Ed Pilkington | The Guardian | Source URL
Inter-American Commission on Human Rights issued a notice to the Judge Rotenberg Center to immediately stop the shocks
An international body entrusted with upholding human rights across the Americas has called for an immediate ban on the controversial use of electric shocks on severely disabled children in a school outside Boston.
The Judge Rotenberg Center in Canton, Massachusetts, is believed to be the only school in the world that routinely inflicts high-powered electric shocks as a form of punishment on vulnerable children and adults. About 47 of its students are currently subjected to the “treatment”, which involves individuals being zapped with electric currents far more powerful than those discharged by stun guns.
Disability rights campaigners have tried for decades to stop the practice, which the school’s administrators call “aversive therapy”. So far the institution has managed to fend off all opposition, arguing that electric shocks are an acceptable way of discouraging harmful habits.
Now the Inter-American Commission on Human Rights (IACHR) has issued a rare formal notice known as “precautionary measures” that calls for immediate cessation of the electric shocks.
In a seven-page resolution, the Washington-based panel says that the practice poses a “serious impact on the rights” of the vulnerable children at the school, “particularly on their right to personal integrity which may be subjected to a form of torture”.
The commission cites the work in 2013 of the then UN monitor on torture, Juan Méndez, who found JRC’s electric shock technique was a potential violation of the UN convention against torture and other international laws. It also notes several federal agencies and professional groups have called for a ban on “aversive techniques” on grounds they can cause psychological trauma.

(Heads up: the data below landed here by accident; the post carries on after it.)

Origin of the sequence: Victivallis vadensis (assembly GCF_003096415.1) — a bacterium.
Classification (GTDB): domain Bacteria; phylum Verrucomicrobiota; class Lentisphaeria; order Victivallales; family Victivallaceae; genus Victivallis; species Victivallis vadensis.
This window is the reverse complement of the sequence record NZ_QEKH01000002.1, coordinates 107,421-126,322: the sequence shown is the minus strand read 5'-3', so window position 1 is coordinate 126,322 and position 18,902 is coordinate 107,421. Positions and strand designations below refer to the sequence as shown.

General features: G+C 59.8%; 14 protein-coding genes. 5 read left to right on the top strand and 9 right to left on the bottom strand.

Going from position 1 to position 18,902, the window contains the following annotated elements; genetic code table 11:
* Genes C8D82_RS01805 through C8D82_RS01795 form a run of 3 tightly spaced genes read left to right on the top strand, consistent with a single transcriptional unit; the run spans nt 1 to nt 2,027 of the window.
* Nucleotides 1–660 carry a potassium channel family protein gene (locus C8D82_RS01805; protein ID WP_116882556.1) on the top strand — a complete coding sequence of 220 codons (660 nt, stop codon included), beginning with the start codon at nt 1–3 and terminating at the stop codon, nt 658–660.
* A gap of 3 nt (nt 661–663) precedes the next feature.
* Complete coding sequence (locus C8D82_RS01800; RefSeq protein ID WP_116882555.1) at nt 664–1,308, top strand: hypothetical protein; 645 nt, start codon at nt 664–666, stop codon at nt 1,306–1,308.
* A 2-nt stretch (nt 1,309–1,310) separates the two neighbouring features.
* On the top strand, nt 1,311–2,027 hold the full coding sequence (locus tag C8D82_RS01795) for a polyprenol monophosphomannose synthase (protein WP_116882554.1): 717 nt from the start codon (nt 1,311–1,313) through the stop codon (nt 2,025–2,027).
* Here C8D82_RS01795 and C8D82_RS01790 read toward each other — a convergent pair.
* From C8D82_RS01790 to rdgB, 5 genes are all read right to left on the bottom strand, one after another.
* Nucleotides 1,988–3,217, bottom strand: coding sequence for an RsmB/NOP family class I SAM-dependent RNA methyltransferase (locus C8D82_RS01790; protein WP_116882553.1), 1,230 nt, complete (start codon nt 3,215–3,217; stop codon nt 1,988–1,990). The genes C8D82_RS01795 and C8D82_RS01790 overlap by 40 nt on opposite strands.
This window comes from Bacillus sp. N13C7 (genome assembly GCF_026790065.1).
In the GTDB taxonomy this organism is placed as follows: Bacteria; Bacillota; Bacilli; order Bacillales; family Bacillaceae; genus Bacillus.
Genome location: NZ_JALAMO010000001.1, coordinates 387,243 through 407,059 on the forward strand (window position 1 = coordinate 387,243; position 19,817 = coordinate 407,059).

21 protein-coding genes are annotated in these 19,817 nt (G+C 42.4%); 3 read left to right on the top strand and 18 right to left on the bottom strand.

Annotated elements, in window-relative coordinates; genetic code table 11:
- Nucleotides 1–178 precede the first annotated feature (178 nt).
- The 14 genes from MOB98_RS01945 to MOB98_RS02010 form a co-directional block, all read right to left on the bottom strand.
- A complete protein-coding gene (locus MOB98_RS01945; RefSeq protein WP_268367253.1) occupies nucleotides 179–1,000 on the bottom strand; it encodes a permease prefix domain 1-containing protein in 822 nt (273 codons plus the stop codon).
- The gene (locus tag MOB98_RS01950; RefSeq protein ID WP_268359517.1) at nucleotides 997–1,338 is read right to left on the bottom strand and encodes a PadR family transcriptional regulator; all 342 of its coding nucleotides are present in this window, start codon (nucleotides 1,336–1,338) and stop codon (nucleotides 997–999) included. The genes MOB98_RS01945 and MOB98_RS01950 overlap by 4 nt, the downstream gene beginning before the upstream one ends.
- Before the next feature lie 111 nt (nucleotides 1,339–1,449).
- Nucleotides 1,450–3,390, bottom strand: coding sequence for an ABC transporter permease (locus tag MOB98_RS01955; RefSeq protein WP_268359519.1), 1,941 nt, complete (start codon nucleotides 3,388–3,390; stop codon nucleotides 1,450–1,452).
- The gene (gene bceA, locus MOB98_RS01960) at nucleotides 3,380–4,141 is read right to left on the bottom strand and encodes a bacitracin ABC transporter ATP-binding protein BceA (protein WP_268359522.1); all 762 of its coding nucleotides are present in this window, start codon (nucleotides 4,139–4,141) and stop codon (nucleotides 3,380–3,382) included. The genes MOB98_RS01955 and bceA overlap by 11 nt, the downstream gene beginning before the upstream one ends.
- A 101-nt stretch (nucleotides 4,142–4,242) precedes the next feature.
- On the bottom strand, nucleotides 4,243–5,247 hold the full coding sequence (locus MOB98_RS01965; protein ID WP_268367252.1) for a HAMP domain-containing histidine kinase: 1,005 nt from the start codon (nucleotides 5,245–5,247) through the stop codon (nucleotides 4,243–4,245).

The commission’s intervention was prompted by a petition from a coalition of advocacy groups led by Disability Rights International. DRI’s president, Laurie Ahern, told the Guardian the commission’s new call for a ban added to a growing body of opinion that the electric shocks amounted to a form of torture.
“The idea of using electric shocks to torture children has been recognized as unconscionable around the world – the US government has got to respond to this and put a stop to it,” Ahern said.
JRC responded to the call for a ban from the IACHR by insisting it was based on inaccurate information. “No one from the JRC or the families of clients whose lives have been saved by the treatment were interviewed and there has been no response to multiple invitations to visit the school.”
In a statement to the Guardian, the school said the electric shock devices presented no serious risk to children. “The clients are generally free of restraint and ineffective and dangerous psychotropic medications, free of injuries and able to further their education and relationships with their families in ways that were not possible with any other treatments.”